Maybe I had my order sent to the store, rather than my apartment. Could be, but I’m pretty sure that’s not the case. I went online to double-check. That is when I found out that Best Buy’s online service is less than ideal. I am given information on how much I paid, what I used to pay for my item, when I ordered my item and what my item is. That’s all good, but what about shipping? I’m given the following:

  • Scheduled forGround Delivery
  • Estimated Arrival: 08/28-09/06/2011

Nothing on where it’s being sent, whether it has been sent, or who will be delivering it (UPS, Canada Post, etc.). Additionally, the estimated date of arrival is completely inaccurate for a pre-ordered item. I’m not sure what percentage of Best Buy’s business is pre-ordered items, but I would think that it’s large enough for them to customize this piece of information. Especially since games like Arkham City come out with “special editions” that are only available in select stores (which is why I purchased my copy through Best Buy in the first place). Am I to extrapolate the estimated arrival date and assume I can expect my game within a week or two?

This is an example where missing one or two really basic elements in customer service is enough to scare away a customer (like me) in the future. I’d much rather go with a seller I can trust (like Amazon) who has left me with a positive experience. Best Buy’s shortcomings may be a problem with web development, customer service, communications—but to me, it doesn’t really matter. Customers want to know where the items they’ve purchased are, and when they’ll be receiving them. Simple.

[/rant]

 
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Posted by on October 19, 2011 in Miscellaneous Thoughts

 

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Only 4 More Days…

… until I get my hands on Arkham City! EEEeeeeee I’M SO EXCITED!

The latest trailer (posted today on the Arkham City Facebook page) is below. The game looks just as good as Arkham Asylum and my expectations for it are dangerously high.

I need to clear out some homework so I can do nothing but play this game for a week or two…

 
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Posted by on October 14, 2011 in Miscellaneous Thoughts, RPG

 

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Arkham City Update: The Penguin

I’ve never been a huge fan of the Penguin, as his awkward deformations and obsession with birds has always seemed a bit corny to me. (Danny DeVito’s Penguin would be the epitome of that corniness.) But I like the direction Rocksteady is taking the Penguin—further exaggerating his pompous, greedy ways and making him more of a brainy, bourgeois-shackling kingpin. After all, the Penguin has always been a power player through Batman lore and very few Gotham City criminals have a simple, tangible motive (such as wealth) to push them over the edge.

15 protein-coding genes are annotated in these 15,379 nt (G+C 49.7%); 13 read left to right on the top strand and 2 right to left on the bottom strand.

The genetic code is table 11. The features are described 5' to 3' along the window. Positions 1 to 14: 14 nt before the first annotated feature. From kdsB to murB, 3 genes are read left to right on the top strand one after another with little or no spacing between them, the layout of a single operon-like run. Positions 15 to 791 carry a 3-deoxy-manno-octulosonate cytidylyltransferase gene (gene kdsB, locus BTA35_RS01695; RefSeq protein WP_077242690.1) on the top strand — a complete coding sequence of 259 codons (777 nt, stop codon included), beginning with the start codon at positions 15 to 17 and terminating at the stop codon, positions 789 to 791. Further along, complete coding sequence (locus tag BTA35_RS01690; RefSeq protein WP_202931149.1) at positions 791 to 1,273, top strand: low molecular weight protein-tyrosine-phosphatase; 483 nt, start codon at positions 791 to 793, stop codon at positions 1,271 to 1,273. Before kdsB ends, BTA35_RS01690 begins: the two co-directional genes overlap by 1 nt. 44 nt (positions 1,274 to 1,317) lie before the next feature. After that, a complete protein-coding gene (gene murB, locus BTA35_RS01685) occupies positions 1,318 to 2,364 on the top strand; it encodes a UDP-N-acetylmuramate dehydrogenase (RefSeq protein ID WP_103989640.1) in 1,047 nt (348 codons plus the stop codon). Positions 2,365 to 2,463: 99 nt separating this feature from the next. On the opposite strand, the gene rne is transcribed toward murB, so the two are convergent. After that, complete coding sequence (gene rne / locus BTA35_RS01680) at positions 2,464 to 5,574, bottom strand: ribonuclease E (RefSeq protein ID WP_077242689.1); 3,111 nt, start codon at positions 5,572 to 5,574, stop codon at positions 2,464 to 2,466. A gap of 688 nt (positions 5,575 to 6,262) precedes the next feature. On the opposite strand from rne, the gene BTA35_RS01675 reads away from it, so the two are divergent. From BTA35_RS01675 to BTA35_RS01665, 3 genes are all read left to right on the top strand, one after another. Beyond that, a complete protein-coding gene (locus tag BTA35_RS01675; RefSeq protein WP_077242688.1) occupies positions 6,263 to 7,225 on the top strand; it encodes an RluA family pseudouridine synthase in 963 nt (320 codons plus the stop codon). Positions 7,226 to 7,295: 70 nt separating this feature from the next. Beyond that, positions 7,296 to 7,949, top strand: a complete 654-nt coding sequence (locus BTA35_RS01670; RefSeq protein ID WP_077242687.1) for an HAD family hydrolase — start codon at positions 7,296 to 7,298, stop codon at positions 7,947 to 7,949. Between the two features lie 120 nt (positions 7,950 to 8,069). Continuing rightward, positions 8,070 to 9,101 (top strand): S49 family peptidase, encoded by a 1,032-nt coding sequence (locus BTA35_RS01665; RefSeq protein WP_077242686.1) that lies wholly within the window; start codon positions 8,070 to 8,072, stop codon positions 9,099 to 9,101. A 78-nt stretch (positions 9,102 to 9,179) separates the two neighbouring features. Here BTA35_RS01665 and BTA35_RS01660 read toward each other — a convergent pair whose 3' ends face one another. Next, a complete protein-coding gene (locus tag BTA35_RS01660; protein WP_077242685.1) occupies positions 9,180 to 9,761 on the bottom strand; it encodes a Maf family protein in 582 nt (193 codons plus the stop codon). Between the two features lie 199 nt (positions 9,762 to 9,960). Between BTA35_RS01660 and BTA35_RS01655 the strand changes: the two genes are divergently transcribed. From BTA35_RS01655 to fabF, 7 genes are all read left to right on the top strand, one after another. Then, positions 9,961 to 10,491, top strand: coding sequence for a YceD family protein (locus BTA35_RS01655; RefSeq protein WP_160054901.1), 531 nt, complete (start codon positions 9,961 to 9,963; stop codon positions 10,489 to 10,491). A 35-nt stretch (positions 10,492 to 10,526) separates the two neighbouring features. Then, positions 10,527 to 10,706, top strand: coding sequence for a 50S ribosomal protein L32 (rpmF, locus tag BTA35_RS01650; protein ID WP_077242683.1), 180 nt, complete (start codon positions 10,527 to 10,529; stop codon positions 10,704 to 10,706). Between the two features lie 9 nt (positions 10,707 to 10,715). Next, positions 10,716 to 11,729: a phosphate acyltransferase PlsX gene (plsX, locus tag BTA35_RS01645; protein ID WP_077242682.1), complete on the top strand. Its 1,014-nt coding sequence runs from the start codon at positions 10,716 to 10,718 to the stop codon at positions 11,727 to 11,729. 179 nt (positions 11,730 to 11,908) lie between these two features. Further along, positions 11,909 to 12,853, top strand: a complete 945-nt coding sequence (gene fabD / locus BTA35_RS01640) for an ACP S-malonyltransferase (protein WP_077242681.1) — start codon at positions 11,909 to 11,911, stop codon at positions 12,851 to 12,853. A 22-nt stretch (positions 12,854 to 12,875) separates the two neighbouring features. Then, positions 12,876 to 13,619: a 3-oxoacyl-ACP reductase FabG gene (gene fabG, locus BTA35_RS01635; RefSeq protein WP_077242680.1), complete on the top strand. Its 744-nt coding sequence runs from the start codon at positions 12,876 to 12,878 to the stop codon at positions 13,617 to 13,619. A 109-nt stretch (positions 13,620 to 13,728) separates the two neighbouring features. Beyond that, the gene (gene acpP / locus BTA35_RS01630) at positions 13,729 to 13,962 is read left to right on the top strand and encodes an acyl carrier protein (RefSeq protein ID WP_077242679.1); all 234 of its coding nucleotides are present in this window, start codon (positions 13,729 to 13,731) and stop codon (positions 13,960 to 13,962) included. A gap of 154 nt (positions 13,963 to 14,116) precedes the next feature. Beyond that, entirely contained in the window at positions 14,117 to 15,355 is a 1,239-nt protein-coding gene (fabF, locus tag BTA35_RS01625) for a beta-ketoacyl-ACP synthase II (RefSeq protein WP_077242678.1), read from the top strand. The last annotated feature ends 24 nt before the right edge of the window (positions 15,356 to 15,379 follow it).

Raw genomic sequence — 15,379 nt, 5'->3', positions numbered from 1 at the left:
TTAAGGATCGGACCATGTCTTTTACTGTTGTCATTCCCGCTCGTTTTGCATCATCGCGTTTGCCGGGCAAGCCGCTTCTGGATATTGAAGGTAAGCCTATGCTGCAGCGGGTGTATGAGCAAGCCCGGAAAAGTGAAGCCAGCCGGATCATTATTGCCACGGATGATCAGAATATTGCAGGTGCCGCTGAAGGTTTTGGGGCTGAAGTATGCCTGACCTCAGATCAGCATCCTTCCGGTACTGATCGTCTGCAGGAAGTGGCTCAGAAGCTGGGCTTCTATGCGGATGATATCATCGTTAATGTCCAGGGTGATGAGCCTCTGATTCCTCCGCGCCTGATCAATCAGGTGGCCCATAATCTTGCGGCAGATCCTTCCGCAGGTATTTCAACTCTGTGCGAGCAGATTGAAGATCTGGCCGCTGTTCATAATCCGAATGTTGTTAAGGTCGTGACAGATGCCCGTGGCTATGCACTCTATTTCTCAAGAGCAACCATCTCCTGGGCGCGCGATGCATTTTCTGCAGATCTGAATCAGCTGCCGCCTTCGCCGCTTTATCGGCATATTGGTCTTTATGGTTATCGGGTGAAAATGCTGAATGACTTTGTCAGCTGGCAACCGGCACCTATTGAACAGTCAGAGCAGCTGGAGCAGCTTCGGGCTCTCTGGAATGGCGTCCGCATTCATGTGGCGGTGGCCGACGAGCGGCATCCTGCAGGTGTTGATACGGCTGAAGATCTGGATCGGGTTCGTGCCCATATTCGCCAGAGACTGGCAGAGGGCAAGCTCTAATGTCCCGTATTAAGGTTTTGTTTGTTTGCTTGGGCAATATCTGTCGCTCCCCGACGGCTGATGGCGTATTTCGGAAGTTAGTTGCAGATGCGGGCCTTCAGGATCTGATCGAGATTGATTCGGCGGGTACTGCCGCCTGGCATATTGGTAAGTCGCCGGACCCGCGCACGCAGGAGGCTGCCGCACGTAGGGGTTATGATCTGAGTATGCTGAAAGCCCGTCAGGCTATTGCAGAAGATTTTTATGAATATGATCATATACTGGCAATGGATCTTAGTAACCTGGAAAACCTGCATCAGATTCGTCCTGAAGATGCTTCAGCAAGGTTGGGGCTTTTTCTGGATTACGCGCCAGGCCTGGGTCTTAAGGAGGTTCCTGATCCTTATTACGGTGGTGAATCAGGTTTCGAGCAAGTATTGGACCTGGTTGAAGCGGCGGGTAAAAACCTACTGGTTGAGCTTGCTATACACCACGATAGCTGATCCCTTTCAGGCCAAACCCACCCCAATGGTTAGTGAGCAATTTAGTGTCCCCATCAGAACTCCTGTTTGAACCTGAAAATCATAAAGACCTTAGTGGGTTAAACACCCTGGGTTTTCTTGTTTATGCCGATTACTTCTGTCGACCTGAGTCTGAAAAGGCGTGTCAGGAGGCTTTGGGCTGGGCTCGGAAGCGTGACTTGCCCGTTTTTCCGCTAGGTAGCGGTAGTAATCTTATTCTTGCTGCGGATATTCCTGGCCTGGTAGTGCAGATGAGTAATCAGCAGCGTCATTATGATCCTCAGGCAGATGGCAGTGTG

Plus the first looks of the Penguin look pretty cool—he actually looks quite frightening, as opposed to the umbrella-wielding fatty we’ve grown used to seeing. He’s still got an umbrella. But other cool things, too… like a grenade-launcher.

 
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Posted by on July 24, 2011 in Miscellaneous Thoughts

 

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New Arkham City Trailer – Catwoman Announced as Playable Character

Any news about the upcoming Arkham City video game warrants its own blog entry, in my opinion.

Earlier today, GameSpot informed us that the upcoming Arkham City video game (Rocksteady) will include the ability to play as Catwoman. A new trailer for the video game was also released. Not surprisingly, the new video features Catwoman and hints at what gamers can expect from the new perspective.

Not sure what in particular it is about the video that has me more excited than ever to play Arkham City. It might be the amazing graphics, the evidence of the impressive fighting engine, the clues into the original (at least to my knowledge) storyline, the ability to play as Catwoman, the way Catwoman looks in that tight leather suit, the trailer’s provocative soundtrack or the subtle insertion of Joker looking ever-so diabolical.

… Who am I kidding? It’s Catwoman’s leather suit that has me all excited.

What should be most exciting from a gamer’s perspective is the ability to play Arkham CIty (at least parts of it) as Catwoman, a character completely different from Batman in terms of her speed, agility, tools and skill set. Most notably, Catwoman doesn’t wear a cape, which will make gliding from tall buildings (as Batman has been known to do) a bit tricky.

In the first installment of Rocksteady’s Arkham series (Arkham Asylum, 2009), gamers fortunate enough to have a Playstation 3 were able to play through the game as The Joker, Batman’s arch-nemesis. This feature offered a nice change-of-pace from Batman’s serious, calculated and powerful persona. Instead of hiding in the shadows and efficiently taking out enemies with a single blow as one would do with Batman’s character, gamers playing as the Joker strutted around the asylum, hopped on the backs of enemies and banged away on their heads with comical inefficiency.

The other, more important, difference between the experiences of playing as Batman and the Joker was that as Batman, gamers fought “bad guys” in the name of sanity and justice. As the Joker, gamers were able to unleash insanity upon the innocent (though maybe not) guards of the asylum.

Unlike Batman, the Joker feels rather at ease capping people in the head.

For those of us who chose to play Arkham Asylum on our Xbox 360s, “Joker Mode” was unavailable. Here’s hoping that “Catwoman Mode” (or whatever it’ll be called) is available across all consoles/platforms.

The new trailer, as borrowed from GameSpot:

Updated June 12, 2011—new video, courtesy of G4TV:

http://www.g4tv.com/lv3/53553